In My Skin is a complete and utter triumph. It deserves major plaudits too.

Click here to watch the full series.

Reviewed by Gareth Williams

Graduate Showcase Lauren Ellis-Stretch

Many Welsh or Wales based arts graduates are finding this current period especially difficult. Their usual opportunities to meet agents, prepare for final year exhibitions or productions may take place later in the year or sadly not at all. To raise awareness of the diverse talent graduating this year GTC is offering any Welsh or Wales based graduate the opportunity to be showcased on our website. If you are interested, please do get in touch.

Hi Lauren great to meet you, can you give our readers some background information on yourself please?

Hi! My name is Lauren Ellis-Stretch, am originally from Porthcawl in Bridgend. I am a playwright, theatre maker and some-time critic. I am currently in the midst of, rather abruptly, finishing my studies at the University of Manchester. Approximately, I am only a ‘mere’ 14,000 words away from completing a BA in Drama and English Literature!

 So, what got you interested in the arts?

Well, in highsight I think I’ve always had a penchant for story-telling. I wouldn’t say I lied, but as a child my stories were perhaps always well-embellished… I lied a lot. Then, in secondary school I found Drama and I was seduced by its transformative potential, its collaborative nature, and the magic theatre possesed which I have been chasing ever since. I developed a love for play scripts reading The Tempest, and A View From the Bridge, and other old-exam board favourites. But the seminal moment which transformed my encroaching fascination into true obsession came when we were taken to see A Doll’s House at the Sherman Theatre, in 2015. It was one of the first professional plays I had ever seen, and I just knew that I wanted to make things that made people feel as electrified as that production had me.

A Dolls House, Sherman Theatre, Cardiff. Credit Nick Allsop

Can you tell us about your creative process?

A lot of reading, seeing things, talking to people, quite often it involves ill-timed epiphanies which send me scrambling to find loose paper or the notes app on my phone. I haven’t yet had the pleasure, and perhaps, equally, the horror of working over a long stretch of time on one project. Mostly, the plays that I have written have been churned out in the pressure-cooker of student theatre in which everything is created within a max of ten days, mid-essay deadlines. It has been, on the whole, an exhilarating way to work, and always an intensely visceral process. However, I do look forward to seeing how I can approach writing over an extended period of time in the hope that I will expand, develop, and interrogate the work more thoroughly than ever before.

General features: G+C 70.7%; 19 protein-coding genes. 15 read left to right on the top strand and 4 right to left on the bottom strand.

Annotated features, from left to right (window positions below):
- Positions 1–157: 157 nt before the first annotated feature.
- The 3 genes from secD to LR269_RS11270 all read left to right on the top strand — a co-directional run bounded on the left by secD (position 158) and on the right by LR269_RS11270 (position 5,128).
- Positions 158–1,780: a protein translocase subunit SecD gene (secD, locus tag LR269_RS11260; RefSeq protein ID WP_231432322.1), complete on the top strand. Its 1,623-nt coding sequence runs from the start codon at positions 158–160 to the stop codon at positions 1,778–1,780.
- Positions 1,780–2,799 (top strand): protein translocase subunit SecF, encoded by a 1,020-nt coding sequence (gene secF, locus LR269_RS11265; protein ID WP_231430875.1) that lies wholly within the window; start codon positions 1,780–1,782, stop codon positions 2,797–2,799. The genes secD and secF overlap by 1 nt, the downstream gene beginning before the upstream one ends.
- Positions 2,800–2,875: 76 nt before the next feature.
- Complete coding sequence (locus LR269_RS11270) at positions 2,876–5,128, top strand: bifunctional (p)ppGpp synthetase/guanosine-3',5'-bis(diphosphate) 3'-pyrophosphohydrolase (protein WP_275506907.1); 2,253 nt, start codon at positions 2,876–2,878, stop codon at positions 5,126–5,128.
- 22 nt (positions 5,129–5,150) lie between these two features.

As a young Welsh artist graduating during a very difficult period what investment and support do you think is required to enable your career to develop and prosper?

I think what is required is guidance. There is going to be a lot of time, which I identified above as something which could be incredibly beneficial in an artists’ process. However, this runs the risk of resulting in a stagnated period of learning about our chosen crafts. If the pace at which you’re working, and trying things out is particularly rapid you will learn what mistakes not to make again, and what is good practice very quickly. To see more mature and experienced artists reaching out to younger artists  (not only in age but in experience) and offering their support and guidance would be particularly beneficial for the individuals; also, on a wider scale, this could assure the emergence of a thriving and innovative, post-lockdown, industry.